Both dry peas and faba beans are legumes, plants that capture nitrogen, a crucial nutrient, from the air and transition it into a form that plants can use. Soybeans are legumes, but not pulses.
Faba beans go by many names, including fava bean, broad bean, field bean, bell bean and pigeon bean. They fare best in relatively cool temperatures and hold up better than dry peas to relatively plentiful moisture — conditions most often found in north-central and northeast North Dakota, where faba bean production is concentrated.
North Dakota farmers planted about 4,500 acres to faba beans last year, a number that Roland estimates will grow to about 7,000 acres in 2019.
To put that in perspective: North Dakota farmers planted about 6.6 million acres of soybeans in 2018.
Sales at home, overseas
Big-picture, long-term trends favor U.S. pulse production, said Beau Anderson, a Williston, N.D., farmer and chairman of the USA Dry Pea and Lentil Council.
Worldwide, "there's still a shortage of plant-based protein," he said. Domestically, "consumers want more plant-based protein, too."
The global population, which stood at 6.9 billion in 2010, is expected to reach 9.3 billion by 2050, according to a United Nations report. Some estimates put the 2050 number even higher.
And the world's growing middle class, especially in Southeast Asia, increasingly wants and can afford high-quality protein. Again, estimates vary, but it's predicted that world protein demand will double, or nearly so, by 2050.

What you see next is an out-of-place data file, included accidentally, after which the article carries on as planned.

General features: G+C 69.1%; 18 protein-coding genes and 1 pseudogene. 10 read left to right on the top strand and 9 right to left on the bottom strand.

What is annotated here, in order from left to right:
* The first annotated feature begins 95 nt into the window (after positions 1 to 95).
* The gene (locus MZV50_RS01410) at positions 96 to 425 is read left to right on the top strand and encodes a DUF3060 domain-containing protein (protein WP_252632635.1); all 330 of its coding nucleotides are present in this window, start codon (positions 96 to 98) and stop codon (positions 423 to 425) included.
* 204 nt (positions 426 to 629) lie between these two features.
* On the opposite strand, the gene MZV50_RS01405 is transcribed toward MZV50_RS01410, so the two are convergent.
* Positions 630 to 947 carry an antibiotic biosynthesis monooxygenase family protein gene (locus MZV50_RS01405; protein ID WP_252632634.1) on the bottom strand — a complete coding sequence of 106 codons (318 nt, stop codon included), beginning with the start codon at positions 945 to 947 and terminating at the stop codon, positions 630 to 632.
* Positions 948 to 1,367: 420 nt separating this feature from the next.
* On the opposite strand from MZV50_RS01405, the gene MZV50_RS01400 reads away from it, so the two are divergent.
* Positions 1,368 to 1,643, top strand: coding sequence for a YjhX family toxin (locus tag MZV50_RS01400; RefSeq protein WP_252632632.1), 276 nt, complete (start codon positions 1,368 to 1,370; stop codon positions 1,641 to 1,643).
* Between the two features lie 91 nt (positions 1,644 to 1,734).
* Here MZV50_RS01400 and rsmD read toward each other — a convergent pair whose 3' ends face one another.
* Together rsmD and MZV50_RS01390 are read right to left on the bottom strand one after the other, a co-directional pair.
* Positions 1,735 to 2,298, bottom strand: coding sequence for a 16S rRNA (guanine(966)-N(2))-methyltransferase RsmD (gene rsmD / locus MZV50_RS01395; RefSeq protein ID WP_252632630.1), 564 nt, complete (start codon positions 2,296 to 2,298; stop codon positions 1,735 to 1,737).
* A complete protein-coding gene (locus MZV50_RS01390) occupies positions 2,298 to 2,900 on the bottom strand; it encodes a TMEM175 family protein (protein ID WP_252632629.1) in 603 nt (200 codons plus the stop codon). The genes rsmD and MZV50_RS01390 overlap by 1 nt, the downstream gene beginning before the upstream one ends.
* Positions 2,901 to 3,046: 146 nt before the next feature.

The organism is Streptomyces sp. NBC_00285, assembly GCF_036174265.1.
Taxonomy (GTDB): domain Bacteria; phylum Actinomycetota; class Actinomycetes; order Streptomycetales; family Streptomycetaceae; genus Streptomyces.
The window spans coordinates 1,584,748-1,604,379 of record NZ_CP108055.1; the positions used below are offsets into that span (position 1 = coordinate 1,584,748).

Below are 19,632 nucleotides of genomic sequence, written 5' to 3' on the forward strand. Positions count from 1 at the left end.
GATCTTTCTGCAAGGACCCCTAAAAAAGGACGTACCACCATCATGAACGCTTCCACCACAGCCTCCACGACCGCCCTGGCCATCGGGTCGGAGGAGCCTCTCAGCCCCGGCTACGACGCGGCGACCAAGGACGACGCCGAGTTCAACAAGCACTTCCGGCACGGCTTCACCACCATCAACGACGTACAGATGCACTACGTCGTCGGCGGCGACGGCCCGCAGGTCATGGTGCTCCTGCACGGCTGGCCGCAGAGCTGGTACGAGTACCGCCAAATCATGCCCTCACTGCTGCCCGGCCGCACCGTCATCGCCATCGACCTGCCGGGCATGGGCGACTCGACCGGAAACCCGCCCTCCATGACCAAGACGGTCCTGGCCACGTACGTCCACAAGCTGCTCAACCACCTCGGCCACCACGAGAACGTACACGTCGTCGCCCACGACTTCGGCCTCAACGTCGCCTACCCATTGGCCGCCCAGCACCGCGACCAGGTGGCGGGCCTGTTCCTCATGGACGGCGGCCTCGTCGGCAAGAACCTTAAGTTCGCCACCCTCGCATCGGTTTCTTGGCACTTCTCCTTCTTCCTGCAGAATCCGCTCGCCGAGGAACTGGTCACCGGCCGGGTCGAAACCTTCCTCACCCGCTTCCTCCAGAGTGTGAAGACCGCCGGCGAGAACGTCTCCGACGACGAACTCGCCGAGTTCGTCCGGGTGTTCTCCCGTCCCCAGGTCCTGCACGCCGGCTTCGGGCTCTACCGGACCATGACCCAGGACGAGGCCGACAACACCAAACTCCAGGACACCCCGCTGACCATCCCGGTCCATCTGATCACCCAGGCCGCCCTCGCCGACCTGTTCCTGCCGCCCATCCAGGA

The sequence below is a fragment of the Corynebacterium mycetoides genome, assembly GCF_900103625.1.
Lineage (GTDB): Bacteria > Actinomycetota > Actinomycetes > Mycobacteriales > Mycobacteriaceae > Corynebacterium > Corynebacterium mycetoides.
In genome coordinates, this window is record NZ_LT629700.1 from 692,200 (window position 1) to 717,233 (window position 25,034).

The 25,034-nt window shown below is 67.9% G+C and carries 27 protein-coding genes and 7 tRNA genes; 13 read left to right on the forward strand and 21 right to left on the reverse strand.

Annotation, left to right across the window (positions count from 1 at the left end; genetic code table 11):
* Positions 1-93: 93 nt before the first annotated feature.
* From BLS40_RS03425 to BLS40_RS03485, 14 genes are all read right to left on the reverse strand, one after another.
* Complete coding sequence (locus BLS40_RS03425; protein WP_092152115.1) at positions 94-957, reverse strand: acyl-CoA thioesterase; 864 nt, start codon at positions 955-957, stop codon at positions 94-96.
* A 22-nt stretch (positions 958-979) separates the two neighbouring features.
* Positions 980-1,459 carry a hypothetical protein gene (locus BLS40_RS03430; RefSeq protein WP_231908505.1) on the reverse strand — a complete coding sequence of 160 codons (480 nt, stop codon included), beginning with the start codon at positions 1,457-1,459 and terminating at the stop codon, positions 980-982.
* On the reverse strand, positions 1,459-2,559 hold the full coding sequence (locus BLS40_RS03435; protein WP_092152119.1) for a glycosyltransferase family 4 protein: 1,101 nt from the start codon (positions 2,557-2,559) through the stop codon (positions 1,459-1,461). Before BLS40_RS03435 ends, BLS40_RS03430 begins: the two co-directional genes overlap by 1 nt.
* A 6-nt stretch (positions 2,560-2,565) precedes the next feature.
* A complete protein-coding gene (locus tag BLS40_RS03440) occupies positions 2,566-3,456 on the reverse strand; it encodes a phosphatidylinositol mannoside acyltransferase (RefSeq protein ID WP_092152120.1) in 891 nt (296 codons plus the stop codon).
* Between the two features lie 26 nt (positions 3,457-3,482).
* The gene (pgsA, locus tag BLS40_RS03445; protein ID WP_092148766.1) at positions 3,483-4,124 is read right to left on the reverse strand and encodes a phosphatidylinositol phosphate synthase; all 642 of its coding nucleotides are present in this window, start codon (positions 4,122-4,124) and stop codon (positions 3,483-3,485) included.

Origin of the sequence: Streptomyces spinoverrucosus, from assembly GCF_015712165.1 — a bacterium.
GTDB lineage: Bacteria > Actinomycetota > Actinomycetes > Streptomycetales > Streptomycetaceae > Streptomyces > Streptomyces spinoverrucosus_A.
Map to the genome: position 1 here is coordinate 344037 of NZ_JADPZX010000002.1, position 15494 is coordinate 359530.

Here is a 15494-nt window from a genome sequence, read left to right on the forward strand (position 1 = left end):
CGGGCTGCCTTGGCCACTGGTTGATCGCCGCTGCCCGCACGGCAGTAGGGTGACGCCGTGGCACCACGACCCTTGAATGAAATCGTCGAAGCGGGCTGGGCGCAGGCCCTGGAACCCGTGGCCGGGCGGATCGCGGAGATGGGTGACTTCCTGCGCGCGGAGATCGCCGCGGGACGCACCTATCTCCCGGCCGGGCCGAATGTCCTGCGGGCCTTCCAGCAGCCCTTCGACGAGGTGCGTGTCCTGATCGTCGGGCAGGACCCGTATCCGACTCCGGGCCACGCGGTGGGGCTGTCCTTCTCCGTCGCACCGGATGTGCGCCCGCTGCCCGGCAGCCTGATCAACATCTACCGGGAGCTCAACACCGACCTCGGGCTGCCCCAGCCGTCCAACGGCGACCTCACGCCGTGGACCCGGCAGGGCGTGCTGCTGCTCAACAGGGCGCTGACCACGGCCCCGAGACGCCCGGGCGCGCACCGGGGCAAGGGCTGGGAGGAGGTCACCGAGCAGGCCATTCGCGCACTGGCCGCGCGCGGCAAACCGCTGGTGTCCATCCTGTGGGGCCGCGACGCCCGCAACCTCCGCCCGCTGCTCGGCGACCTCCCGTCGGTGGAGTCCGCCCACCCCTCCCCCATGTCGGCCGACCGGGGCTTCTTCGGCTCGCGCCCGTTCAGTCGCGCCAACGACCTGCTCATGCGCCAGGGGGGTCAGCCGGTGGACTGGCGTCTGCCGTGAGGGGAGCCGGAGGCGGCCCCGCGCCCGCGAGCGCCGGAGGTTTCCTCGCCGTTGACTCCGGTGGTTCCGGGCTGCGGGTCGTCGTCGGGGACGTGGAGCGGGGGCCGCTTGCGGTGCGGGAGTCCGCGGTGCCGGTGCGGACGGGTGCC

Meat is expected to account for much of the increased protein consumption, but many consumers around the world will prefer, either for economic, cultural or religious reasons, or a combination of the three, to buy and eat plant-based protein, Anderson said.
Even so, pulse prices, in general, are struggling temporarily because India, the world's biggest importer of pulse products, has imposed tariffs on U.S. pulses, cutting into export sales. But dry pea prices have held up relatively well because protein from dry peas increasingly is used in domestic markets, Anderson said.
Dry peas and faba beans, like other prices, are gluten-free, furthering their appeal to many consumers, ag officials say.
With global demand for plant-based protein surging despite India's tariffs — one estimate calls for it to quadruple by 2025 — some food companies are paying a premium for high-protein dry peas.
AGT Foods, a global leader in pulse production, offers such a premium at its pulse processing plant in Minot, N.D. Processing of peas — called fractionation — yields a variety of products, including protein.
AGT Foods is optimistic about the future of high-protein peas and wants to work with area farmers who are interested in growing them, said Eric Bartsch, the company's Bismarck, N.D.-based director of food ingredients.
As high-protein peas become more attractive financially, more research into high-protein varieties will be undertaken. That, in turn, will encourage more farmers to grow them, Anderson said.
Do your homework
Though premiums for high-protein peas can be attractive, farmers need to remember that the base price for dry peas, like those of virtually all over crops, has slumped in recent years, Olson said.